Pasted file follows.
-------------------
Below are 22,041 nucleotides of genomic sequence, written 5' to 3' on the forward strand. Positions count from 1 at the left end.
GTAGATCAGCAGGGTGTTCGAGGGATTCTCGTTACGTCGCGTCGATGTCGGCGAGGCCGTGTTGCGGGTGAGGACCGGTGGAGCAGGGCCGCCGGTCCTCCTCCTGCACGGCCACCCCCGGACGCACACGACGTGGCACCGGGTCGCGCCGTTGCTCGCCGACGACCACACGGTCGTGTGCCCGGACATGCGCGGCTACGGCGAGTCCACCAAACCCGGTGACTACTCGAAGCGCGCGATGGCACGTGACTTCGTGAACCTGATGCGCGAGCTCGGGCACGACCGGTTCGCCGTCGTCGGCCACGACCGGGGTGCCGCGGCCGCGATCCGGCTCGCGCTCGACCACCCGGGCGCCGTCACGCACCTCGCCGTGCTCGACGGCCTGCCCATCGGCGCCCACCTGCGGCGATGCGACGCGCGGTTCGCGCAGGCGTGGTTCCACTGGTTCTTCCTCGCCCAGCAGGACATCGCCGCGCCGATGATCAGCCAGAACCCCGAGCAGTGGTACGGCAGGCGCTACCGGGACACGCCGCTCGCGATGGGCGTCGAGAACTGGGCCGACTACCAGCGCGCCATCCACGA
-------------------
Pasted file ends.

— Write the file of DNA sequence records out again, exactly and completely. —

Below are 22,041 nucleotides of genomic sequence, written 5' to 3' on the forward strand. Positions count from 1 at the left end.
GTAGATCAGCAGGGTGTTCGAGGGATTCTCGTTACGTCGCGTCGATGTCGGCGAGGCCGTGTTGCGGGTGAGGACCGGTGGAGCAGGGCCGCCGGTCCTCCTCCTGCACGGCCACCCCCGGACGCACACGACGTGGCACCGGGTCGCGCCGTTGCTCGCCGACGACCACACGGTCGTGTGCCCGGACATGCGCGGCTACGGCGAGTCCACCAAACCCGGTGACTACTCGAAGCGCGCGATGGCACGTGACTTCGTGAACCTGATGCGCGAGCTCGGGCACGACCGGTTCGCCGTCGTCGGCCACGACCGGGGTGCCGCGGCCGCGATCCGGCTCGCGCTCGACCACCCGGGCGCCGTCACGCACCTCGCCGTGCTCGACGGCCTGCCCATCGGCGCCCACCTGCGGCGATGCGACGCGCGGTTCGCGCAGGCGTGGTTCCACTGGTTCTTCCTCGCCCAGCAGGACATCGCCGCGCCGATGATCAGCCAGAACCCCGAGCAGTGGTACGGCAGGCGCTACCGGGACACGCCGCTCGCGATGGGCGTCGAGAACTGGGCCGACTACCAGCGCGCCATCCACGA